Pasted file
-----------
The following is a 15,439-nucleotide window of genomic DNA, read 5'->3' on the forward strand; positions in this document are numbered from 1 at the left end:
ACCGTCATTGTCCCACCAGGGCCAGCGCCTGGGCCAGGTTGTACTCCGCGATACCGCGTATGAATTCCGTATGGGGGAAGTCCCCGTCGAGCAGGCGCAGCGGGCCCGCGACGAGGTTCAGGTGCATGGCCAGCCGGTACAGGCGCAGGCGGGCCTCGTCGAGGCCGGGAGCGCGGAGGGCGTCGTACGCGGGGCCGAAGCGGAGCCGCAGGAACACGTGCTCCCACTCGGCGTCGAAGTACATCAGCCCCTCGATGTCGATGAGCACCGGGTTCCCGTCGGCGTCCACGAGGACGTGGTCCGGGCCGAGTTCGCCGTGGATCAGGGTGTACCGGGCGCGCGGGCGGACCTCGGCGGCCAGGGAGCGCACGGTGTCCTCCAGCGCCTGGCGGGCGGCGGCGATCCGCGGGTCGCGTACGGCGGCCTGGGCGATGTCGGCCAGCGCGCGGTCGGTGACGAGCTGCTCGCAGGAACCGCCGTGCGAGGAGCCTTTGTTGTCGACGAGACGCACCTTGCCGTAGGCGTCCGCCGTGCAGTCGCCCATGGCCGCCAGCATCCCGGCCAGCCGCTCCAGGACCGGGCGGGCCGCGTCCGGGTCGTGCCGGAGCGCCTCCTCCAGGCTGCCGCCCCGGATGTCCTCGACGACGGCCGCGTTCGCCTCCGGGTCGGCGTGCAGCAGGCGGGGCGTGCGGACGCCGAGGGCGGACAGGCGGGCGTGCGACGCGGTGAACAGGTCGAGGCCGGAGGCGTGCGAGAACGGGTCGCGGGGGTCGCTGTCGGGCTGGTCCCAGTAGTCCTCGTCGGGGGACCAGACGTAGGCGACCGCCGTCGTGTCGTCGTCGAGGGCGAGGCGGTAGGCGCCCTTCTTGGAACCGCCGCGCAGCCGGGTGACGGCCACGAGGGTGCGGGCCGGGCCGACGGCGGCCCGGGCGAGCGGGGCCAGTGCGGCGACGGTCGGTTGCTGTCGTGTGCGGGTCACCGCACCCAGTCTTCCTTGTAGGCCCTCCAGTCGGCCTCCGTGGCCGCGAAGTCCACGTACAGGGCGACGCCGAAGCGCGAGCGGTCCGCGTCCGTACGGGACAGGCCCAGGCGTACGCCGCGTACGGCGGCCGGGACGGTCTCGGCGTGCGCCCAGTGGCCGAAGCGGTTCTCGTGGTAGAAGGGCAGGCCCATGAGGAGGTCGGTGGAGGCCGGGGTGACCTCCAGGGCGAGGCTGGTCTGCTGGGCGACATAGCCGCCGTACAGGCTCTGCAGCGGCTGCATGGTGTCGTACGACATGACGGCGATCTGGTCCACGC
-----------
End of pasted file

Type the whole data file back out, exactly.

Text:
The following is a 15,439-nucleotide window of genomic DNA, read 5'->3' on the forward strand; positions in this document are numbered from 1 at the left end:
ACCGTCATTGTCCCACCAGGGCCAGCGCCTGGGCCAGGTTGTACTCCGCGATACCGCGTATGAATTCCGTATGGGGGAAGTCCCCGTCGAGCAGGCGCAGCGGGCCCGCGACGAGGTTCAGGTGCATGGCCAGCCGGTACAGGCGCAGGCGGGCCTCGTCGAGGCCGGGAGCGCGGAGGGCGTCGTACGCGGGGCCGAAGCGGAGCCGCAGGAACACGTGCTCCCACTCGGCGTCGAAGTACATCAGCCCCTCGATGTCGATGAGCACCGGGTTCCCGTCGGCGTCCACGAGGACGTGGTCCGGGCCGAGTTCGCCGTGGATCAGGGTGTACCGGGCGCGCGGGCGGACCTCGGCGGCCAGGGAGCGCACGGTGTCCTCCAGCGCCTGGCGGGCGGCGGCGATCCGCGGGTCGCGTACGGCGGCCTGGGCGATGTCGGCCAGCGCGCGGTCGGTGACGAGCTGCTCGCAGGAACCGCCGTGCGAGGAGCCTTTGTTGTCGACGAGACGCACCTTGCCGTAGGCGTCCGCCGTGCAGTCGCCCATGGCCGCCAGCATCCCGGCCAGCCGCTCCAGGACCGGGCGGGCCGCGTCCGGGTCGTGCCGGAGCGCCTCCTCCAGGCTGCCGCCCCGGATGTCCTCGACGACGGCCGCGTTCGCCTCCGGGTCGGCGTGCAGCAGGCGGGGCGTGCGGACGCCGAGGGCGGACAGGCGGGCGTGCGACGCGGTGAACAGGTCGAGGCCGGAGGCGTGCGAGAACGGGTCGCGGGGGTCGCTGTCGGGCTGGTCCCAGTAGTCCTCGTCGGGGGACCAGACGTAGGCGACCGCCGTCGTGTCGTCGTCGAGGGCGAGGCGGTAGGCGCCCTTCTTGGAACCGCCGCGCAGCCGGGTGACGGCCACGAGGGTGCGGGCCGGGCCGACGGCGGCCCGGGCGAGCGGGGCCAGTGCGGCGACGGTCGGTTGCTGTCGTGTGCGGGTCACCGCACCCAGTCTTCCTTGTAGGCCCTCCAGTCGGCCTCCGTGGCCGCGAAGTCCACGTACAGGGCGACGCCGAAGCGCGAGCGGTCCGCGTCCGTACGGGACAGGCCCAGGCGTACGCCGCGTACGGCGGCCGGGACGGTCTCGGCGTGCGCCCAGTGGCCGAAGCGGTTCTCGTGGTAGAAGGGCAGGCCCATGAGGAGGTCGGTGGAGGCCGGGGTGACCTCCAGGGCGAGGCTGGTCTGCTGGGCGACATAGCCGCCGTACAGGCTCTGCAGCGGCTGCATGGTGTCGTACGACATGACGGCGATCTGGTCCACGC